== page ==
Serena Williams fights back tears as she gives an on court interview before walking off of the court, for possibly the last time, after losing to Ajla Tomljanovic of Australia in three sets in the third round at the 2022 U.S. Open at Arthur Ashe Stadium in Flushing, N.Y., on Friday. Photo by John Angelillo/UPI | License Photo
Sept. 2 (UPI) -- Serena Williams held the lead several times over Ajla Tomljanovic, but couldn't hang on in what might have been the final match of her storied tennis career at the 2022 U.S. Open on Friday in Flushing, N.Y.
The Aussie won the three-hour, third-round match 7-5, 6-7, 6-1 to advance to the Round of 16. A crowd of about 30,000 vocalized heavy support for Williams throughout Friday's match.
"It has been a fun ride and journey I have ever been on," Williams, who announced last month that the U.S. Open would be her final tournament, said in an on-court interview.
"I'm just so grateful to every single person that's ever said 'go Serena' in their life. I'm so grateful because you got me here."
Williams fired 11 aces, 49 winners and converted 5 of 13 break point opportunities. She also totaled 51 unforced errors.
Tomljanovic logged three aces, 32 winners and converted 8 of 13 break points. She totaled 30 errors.
Tomljanovic broke Williams' first serve for an early edge. Williams broke Tomljanovic in the second game. Each player held for their next two respective service points.
Williams held again to win the seventh game and broke Tomljanovic in the eighth to take a 5-3 edge.
Tomljanovic then roared back to capture the set. She broke Williams in the next game and held her serve to tie. She broke Williams for a third time in the 11th game for a 6-5 edge held for set point.
Williams held to open the second set. She then earned a break point in the second game for a 2-0 lead. Williams held and broke Tomljanovic for a second time in the set for a 4-0 edge. Tomljanovic broke Williams in the fifth game and held in the sixth the tighten the set.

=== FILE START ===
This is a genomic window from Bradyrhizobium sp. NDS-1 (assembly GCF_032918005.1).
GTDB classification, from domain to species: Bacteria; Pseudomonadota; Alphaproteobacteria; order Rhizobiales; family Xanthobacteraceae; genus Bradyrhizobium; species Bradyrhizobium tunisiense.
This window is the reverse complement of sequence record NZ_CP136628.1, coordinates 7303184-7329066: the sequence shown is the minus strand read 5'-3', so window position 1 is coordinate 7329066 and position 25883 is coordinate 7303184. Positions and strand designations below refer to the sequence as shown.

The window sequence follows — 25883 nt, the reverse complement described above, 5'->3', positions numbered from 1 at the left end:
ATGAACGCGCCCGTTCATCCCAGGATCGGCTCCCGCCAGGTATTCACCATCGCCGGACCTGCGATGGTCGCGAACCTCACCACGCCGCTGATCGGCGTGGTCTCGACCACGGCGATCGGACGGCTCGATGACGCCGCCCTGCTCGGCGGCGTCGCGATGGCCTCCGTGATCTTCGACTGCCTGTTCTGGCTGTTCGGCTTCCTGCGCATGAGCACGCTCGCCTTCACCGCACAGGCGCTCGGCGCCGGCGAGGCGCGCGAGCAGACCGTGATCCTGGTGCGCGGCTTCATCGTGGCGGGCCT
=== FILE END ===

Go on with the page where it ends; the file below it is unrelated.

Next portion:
Williams and Tomljanovic each held service to win their next games. Tomljanovic then broke Williams for the second time of the set and held serve to tie the set at 5-5. Williams and Tomljanovic each held their next serves to force a tiebreak.
Williams won that tiebreak 7-4 to claim the set and force a third.
She translated that momentum into breaking Tomljanovic's serve in the next game, but her Australian foe broke her next serve to tie the set.
Tomljanovic also held to claim the third game. She broke Williams again in the fourth game, held in the fifth and broke Williams once more in the sixth to take control.
Williams saved match point five times before she hit her final return into the net, which gave Tomljanovic the victory.
Tears streamed down Williams' face as she stayed on the court for a post-match interview.
She thanked her mom, dad, sister Venus and others for their support throughout her career. She also was asked if she would consider extending her career.
"I don't think so, but you never know," Williams said. "I don't know."
Tomljanovic, when asked how she remained so calm throughout the match when virtually the entire stadium was rooting for Williams, generated laughter from the crowd when she replied, "I knew she was going to beat me."
Tomljanovic will face Russian Ludmilla Samsonova on Sunday for a spot in the quarterfinals. The winner of that match will face No. 5 Ons Jabeur of Tunisia or No. 18 Veronika Kudermetova of Russia for a spot in the semifinals.
"I'm really sorry because I love Serena just as much as you guys do," Tomljanovic said. "What she has done for me and done for tennis is just incredible.
"She is Serena. Even to the last point I knew she was in a really good position to win even when she was down 5-1. That's just who she is. She is the greatest of all time, period."
The women's singles final will be Sept. 10.
Serena Williams returns the ball to her sister, Venus, during their match at the Lipton Tennis Championship in Key Biscayne, Fla., on March 28, 1998. Venus Williams, defeated her sister 6-1, 4-6, 6-4. Photo by Susan Knowles/UPI | License Photo